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I'm a complete newbie, so please excuse my ignorance and/or potentially wrong terminology.

I'm using an Ubuntu server through ssh for brain image processing (one command with several programs, execution takes ~4-5 hours per brain), which I run through the Terminal. Since the server has limited storage (~200GB) and the brain data are big (2-3 GB input, 500 MB output), I'm constantly downloading processed data and uploading new to-be-processed ones, using FileZilla.

The brain image processing is quite RAM-intensive and has failed several times due to memory issues, so I'm now doing these two procedures (procedure 1=brain image processing vs. procedure 2=uploading/downloading) separately and manually -- i.e., when I'm doing one, I won't do the other at the same time. But I was wondering if there's a more efficient way of doing this, while still ensuring that the brain image processing doesn't fail.

In a nutshell, I would like procedure 1 to take up as much RAM as it needs, with the "rest" being allocated to procedure 2. I'm currently assigning procedure 1 all 8 cores, but it only uses all 8 only so often (because of how the program is written). Is there a way to achieve this, ideally one that still allows me to use FileZilla (because it's so fast and simple, though I'm not opposed to uploading/downloading through the Terminal)? For example, might it be the case that whichever process I start first takes "precedence" and just takes whatever memory it needs at a given point in time and any other processes just take what's left? Or how does RAM get allocated between concurrently running processes (especially if started from different software, if that matters)?

I hope all of this made sense. Thanks in advance!

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    Are you sure the limiting factor is RAM and not disk space? Up- or downloding files shouldn't need significant RAM.
    – terdon
    Commented Feb 6, 2022 at 13:30
  • some systems are configured with no swap space under the mistaken idea that swap is bad. In fact, it is for the exact case of temporary high memory use without having to kill your processes. Check that sufficient swap is enabled.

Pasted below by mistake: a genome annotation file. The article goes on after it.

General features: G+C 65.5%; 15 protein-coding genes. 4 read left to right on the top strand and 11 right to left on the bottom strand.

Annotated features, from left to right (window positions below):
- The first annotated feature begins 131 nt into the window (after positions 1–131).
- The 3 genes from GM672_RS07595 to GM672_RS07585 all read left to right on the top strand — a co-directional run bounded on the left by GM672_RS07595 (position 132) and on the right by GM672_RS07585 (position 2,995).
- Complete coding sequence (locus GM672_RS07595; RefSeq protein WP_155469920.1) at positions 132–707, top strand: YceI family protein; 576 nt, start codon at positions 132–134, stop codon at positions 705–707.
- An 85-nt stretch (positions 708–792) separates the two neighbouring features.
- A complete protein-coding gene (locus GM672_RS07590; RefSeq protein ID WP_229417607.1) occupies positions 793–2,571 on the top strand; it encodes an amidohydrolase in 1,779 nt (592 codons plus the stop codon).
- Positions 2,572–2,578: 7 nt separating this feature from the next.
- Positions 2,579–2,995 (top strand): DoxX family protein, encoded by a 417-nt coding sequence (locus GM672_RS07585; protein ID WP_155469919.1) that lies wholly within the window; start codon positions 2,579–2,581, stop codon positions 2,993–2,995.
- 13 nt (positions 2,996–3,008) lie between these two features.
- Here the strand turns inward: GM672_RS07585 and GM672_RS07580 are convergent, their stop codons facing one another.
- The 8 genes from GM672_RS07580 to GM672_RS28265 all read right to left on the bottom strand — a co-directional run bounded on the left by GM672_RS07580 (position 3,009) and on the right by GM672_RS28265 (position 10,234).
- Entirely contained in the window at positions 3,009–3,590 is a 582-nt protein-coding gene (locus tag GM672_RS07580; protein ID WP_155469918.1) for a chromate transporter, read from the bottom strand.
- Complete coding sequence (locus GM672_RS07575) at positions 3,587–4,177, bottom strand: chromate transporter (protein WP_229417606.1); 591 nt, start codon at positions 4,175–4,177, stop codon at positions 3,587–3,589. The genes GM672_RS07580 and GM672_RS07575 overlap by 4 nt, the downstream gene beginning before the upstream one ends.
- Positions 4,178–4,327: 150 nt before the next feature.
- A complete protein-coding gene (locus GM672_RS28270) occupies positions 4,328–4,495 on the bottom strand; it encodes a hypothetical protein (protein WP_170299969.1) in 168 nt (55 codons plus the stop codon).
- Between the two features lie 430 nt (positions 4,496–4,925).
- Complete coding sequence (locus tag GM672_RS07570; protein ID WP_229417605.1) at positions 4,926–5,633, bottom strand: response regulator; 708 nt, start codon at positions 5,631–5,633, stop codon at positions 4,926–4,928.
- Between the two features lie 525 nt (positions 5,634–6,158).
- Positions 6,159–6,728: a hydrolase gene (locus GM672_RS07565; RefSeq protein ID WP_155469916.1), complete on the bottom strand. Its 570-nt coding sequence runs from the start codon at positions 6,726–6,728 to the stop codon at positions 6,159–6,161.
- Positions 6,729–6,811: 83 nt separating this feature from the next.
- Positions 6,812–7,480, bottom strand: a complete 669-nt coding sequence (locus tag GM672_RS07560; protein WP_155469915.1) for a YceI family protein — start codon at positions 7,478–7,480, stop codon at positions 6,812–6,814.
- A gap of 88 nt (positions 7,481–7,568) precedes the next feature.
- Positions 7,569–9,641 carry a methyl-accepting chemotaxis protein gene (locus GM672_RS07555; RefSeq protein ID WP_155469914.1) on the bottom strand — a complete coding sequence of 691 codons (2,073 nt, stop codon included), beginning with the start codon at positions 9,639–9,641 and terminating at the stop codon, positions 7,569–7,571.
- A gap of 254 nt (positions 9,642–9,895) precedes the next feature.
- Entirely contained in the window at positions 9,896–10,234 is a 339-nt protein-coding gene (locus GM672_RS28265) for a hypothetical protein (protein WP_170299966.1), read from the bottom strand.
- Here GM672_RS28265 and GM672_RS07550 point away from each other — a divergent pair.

– stark
    Commented Feb 6, 2022 at 13:41
  • Use the free command to see your memory and swap.
    – waltinator
    Commented Feb 6, 2022 at 19:21
  • Wha cool ! I played with brain image processing (state of the art 35 years ago). 5-6 hours processing... on an MC68000 10Mhz, don't tell me you just can't compete. The very best advice I can give is : A/ Rework your dataset. There must be more than 50% useless. B/ don't use any sort of bloated distro launching tons of useless daemons C/ Can't do anything with A & B ? => Buy more cores ! BTW, supporting @terdon comment : Would RAM be the limiting factor, the first troubles you'd get would be stack overflows.
    – MC68020
    Commented Feb 10, 2022 at 2:08

1 Answer 1

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It sound like a job for GNU Parallel:

Let us assume you have enough CPU power to run 16 brains in parallel, and that transferring data take very little time compared to the run time (4-5 hours).

From your sending machine I would run:

parallel --delay 1m -j16 -S server --trc {}.output 'process_brain {} > {}.output' ::: brain*.input
Option Description
--delay 1m At most start a job every minute (this will give the first jobs full bandwidth for a minute to transfer the first file)
-j16 run at most 16 jobs in parallel
-S server on server
--trc {.}.output transfer inputfile to server, transfer output back when done, clean up (remove both files on server)
'process_brain {} > {.}.output' run process_brain on brain*.input and save it in brain*.output
::: input source separator
brain*.input files to use for input

Consider spending 20 minutes on reading chapter 1+2 of https://doi.org/10.5281/zenodo.1146014. Your command line will love you for it.

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